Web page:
SBS planning to scrap football in shock programming upheaval

Cup gone? Tim Cahill celebrates after scoring against the Netherlands during the 2014 World Cup in Brazil. Cup gone? Tim Cahill celebrates after scoring against the Netherlands during the 2014 World Cup in Brazil.
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Cup gone? Tim Cahill celebrates after scoring against the Netherlands during the 2014 World Cup in Brazil.

Cup gone? Tim Cahill celebrates after scoring against the Netherlands during the 2014 World Cup in Brazil.

The spiritual home of football on Australian television, SBS, is in advanced plans to cut ties with the sport as part of a dramatic programming overhaul.

While the decision has not been finalised, Fairfax Media understand the network’s content division recently concluded that SBS’s 35-year relationship with football – among Australian television’s most iconic – should be scaled back dramatically.

The government broadcaster has the rights to show the FIFA World Cup, the UEFA Champions League and one A-League match on free-to-air television each Friday night.

Tentative discussions have been held with other free-to-air broadcasters about offloading their A-League commitments for the next two seasons. SBS and Fox Sports signed a four-year, $160 million agreement to share the rights until 2017. On Wednesday Channel 7 indicated they would be interested in televising Socceroos matches when the current agreement with SBS and Fox Sports runs out.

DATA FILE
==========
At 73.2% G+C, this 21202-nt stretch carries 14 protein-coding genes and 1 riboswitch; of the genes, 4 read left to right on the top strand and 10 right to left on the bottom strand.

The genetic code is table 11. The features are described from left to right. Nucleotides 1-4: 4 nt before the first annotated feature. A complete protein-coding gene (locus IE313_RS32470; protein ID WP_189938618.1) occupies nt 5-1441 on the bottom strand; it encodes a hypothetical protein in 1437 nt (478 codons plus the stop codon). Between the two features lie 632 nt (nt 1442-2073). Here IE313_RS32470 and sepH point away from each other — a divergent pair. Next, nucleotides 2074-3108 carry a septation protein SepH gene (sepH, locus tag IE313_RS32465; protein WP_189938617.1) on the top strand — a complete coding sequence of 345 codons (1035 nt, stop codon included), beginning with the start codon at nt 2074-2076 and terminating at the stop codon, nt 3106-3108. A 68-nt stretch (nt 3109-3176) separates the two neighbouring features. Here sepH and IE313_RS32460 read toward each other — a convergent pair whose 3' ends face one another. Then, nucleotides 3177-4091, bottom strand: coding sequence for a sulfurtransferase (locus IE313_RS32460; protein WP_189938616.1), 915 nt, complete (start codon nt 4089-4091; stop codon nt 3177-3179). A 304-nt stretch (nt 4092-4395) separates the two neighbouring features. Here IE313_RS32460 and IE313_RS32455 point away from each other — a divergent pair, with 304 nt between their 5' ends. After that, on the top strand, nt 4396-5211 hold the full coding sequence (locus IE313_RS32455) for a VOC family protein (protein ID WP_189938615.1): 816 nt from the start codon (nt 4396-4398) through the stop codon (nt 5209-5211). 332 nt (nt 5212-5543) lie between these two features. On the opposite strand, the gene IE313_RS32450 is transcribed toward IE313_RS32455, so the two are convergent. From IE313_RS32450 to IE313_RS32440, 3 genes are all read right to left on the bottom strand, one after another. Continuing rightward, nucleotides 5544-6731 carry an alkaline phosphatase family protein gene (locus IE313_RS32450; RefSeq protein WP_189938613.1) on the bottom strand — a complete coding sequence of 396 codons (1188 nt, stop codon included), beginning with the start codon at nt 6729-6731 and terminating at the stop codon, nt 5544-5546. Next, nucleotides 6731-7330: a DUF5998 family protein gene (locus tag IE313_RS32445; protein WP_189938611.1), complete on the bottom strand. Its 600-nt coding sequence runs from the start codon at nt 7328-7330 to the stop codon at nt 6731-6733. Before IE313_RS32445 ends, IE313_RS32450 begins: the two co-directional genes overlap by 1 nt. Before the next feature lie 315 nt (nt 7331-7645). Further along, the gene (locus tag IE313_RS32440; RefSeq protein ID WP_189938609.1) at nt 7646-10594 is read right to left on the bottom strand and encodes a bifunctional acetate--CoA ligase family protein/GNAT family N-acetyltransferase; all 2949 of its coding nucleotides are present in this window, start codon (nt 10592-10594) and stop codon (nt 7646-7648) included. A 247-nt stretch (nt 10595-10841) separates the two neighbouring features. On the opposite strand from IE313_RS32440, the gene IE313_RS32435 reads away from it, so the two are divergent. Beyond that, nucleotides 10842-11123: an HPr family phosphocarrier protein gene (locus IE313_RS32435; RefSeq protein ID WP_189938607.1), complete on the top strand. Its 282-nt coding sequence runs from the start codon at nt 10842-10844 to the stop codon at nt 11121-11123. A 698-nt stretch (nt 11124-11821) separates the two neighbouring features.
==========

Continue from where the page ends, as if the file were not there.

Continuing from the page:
However, in what may be seen as a significant step backwards for the game, no broadcaster is likely to show the Friday night match on their primary channel, instead shuffling the match to their digital off-shoots.

After gaining the free-to-air rights to show A-League matches from 2013, SBS surprisingly opted to initially show live games only on SBS 2.

Despite an upgrade to the primary channel this season, the residual impact of the original decision remained, with ratings hovering either side of 100,000 viewers nationally.

The network has also been frustrated by a lack of access to premium games, with primary broadcaster Fox Sports requesting the FFA schedule big matches – like most derbies and traditional clashes – on Saturday nights.

But perhaps most shocking is the thought that the next World Cup may not be on SBS, which has broadcast each tournament since 1990.

The rights are a highly prized asset and SBS could make a huge sum of money by on-selling the broadcast agreement for the 2018 World Cup in Russia and the 2022 World Cup in Qatar.

While rival networks are still considering their options, they have all shown interest in broadcasting football during the past two years.